By Albert Samaha
By Steve Weinstein
By Devon Maloney
By Tessa Stuart
By Alison Flowers
By Albert Samaha
By Jesse Jarnow
By Eric Tsetsi
While she fights her case—she and her lawyer contend she was held longer and treated differently than other people who defaced the ad—Eltahawy has moved back to Cairo to take part the continuing social revolution. She's working with Baheya Ya Masr, a feminist organization that fights violence against women, and writing a book for FSG's Faber imprint—an expansion of her controversial Foreign Policy article. The book is tentatively scheduled for publication on the third anniversary of the 2011 Egyptian revolution.
When it comes out, the book will surely be a lightning rod for further debate, praise, and excoriation. Eltahawy's ready for it. "To be a Muslim and a feminist is to stand in the crossfire and yell 'Shut the f**k up!' to everyone around you because you know that anything you say can and will be used against you by everyone," she wrote in a 2010 article for the Jerusalem Post. "I still feel that way, absolutely," she says now. But being nominated for a National Magazine Award offers some encouragement. "I'm very honored and very excited," she says, then giggles. "And I'm also like: 'Fuck the haters!'"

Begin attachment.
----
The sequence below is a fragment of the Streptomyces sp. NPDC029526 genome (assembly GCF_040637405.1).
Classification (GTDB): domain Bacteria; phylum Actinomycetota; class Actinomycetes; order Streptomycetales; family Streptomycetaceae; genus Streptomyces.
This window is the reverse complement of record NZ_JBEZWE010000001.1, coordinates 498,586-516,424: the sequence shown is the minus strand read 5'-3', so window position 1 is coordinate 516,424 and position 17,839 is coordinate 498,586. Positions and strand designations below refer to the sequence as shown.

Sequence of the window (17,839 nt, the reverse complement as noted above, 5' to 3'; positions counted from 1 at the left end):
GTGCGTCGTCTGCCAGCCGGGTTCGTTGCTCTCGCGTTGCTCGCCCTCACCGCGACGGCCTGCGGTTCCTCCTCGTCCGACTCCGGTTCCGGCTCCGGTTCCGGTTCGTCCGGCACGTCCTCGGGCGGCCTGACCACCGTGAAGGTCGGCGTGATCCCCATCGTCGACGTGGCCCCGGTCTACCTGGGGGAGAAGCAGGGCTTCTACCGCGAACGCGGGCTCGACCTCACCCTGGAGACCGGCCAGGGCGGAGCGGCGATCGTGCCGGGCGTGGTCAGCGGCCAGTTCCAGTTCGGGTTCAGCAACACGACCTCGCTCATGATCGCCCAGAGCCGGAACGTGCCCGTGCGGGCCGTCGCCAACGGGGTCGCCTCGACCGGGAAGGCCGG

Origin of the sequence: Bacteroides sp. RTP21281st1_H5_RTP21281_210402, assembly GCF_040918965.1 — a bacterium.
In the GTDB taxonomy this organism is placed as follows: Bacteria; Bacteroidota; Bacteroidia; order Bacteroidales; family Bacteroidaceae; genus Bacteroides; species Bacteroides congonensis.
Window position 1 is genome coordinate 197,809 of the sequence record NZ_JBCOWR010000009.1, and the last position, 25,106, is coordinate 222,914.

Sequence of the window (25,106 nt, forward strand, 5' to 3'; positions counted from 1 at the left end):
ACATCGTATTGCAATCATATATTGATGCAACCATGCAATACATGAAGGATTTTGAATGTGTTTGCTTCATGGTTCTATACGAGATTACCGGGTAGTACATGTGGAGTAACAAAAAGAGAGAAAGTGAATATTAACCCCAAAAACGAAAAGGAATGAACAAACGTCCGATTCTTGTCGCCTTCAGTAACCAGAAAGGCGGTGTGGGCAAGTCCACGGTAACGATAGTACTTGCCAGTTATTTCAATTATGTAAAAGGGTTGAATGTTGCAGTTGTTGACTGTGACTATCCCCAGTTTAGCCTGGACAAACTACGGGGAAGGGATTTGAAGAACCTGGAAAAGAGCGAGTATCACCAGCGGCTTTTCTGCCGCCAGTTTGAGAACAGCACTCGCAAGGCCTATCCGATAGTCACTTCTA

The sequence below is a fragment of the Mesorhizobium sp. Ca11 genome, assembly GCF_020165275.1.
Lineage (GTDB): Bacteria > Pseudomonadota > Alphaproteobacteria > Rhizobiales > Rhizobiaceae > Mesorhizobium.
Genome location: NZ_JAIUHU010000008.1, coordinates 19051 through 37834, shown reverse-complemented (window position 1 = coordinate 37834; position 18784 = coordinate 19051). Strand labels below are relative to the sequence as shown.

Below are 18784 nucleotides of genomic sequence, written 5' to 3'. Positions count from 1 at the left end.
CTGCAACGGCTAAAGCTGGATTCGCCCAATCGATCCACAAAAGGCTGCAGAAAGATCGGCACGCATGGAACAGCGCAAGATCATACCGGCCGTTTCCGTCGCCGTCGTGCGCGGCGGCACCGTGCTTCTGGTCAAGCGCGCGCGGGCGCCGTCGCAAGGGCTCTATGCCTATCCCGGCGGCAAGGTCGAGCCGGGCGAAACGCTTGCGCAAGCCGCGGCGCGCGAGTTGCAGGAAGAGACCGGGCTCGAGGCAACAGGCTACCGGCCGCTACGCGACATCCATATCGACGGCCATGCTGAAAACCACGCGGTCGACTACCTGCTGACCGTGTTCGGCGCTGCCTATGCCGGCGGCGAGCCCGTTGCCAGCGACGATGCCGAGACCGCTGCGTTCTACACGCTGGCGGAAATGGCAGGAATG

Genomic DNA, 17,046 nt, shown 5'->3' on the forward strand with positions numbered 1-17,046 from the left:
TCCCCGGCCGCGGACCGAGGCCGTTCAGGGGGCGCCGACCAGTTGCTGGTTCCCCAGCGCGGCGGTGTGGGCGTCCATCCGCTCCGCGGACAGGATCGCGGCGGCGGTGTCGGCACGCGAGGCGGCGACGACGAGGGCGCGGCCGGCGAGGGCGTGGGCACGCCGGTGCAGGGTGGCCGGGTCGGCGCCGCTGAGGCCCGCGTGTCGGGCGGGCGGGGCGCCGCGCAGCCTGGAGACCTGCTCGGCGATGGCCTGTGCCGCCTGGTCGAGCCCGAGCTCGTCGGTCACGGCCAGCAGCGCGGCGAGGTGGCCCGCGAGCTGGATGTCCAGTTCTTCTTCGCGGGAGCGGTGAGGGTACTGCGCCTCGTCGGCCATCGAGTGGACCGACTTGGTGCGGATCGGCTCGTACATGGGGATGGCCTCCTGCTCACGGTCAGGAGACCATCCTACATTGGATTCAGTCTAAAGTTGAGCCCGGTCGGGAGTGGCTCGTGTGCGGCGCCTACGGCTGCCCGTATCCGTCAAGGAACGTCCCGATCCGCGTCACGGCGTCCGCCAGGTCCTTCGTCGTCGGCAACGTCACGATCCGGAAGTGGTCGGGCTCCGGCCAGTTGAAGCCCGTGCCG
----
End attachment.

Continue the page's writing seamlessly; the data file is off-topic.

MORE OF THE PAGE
I think she is one hot milf,crazy yes,incoherent yes,a bit on the light side yes.But hot after she sprayed that afdi poster (it has been suggested she did it because the "Why do they hate us?" article had alienated friends on the Islamophile left) she wrote a blog about how her p*ssy was pink and f**k my p*ssy in my pink coat.Just insane sh*t but I believe no one goes through what she went through without going at least a bit crazy.I love her would date her without question the unpredictable crazy that comes out when you least expect it.It would be awesome! Of course you have to be prepared for lots of kinky stuff but im ready for it!
This is just simply sad. Another case of celebrity worship from progressives. Where are those poor workers you guys like so much?
Your post is senseless. This is not a case of celebrity worship, and even if it was, that does not mean people don't appreciate the poor workers also. If you understood what is going on, and not just demeaning for demeaning's sake, you'd realise that Mona Eltahawy is for the poor workers whom I suspect you are very much not for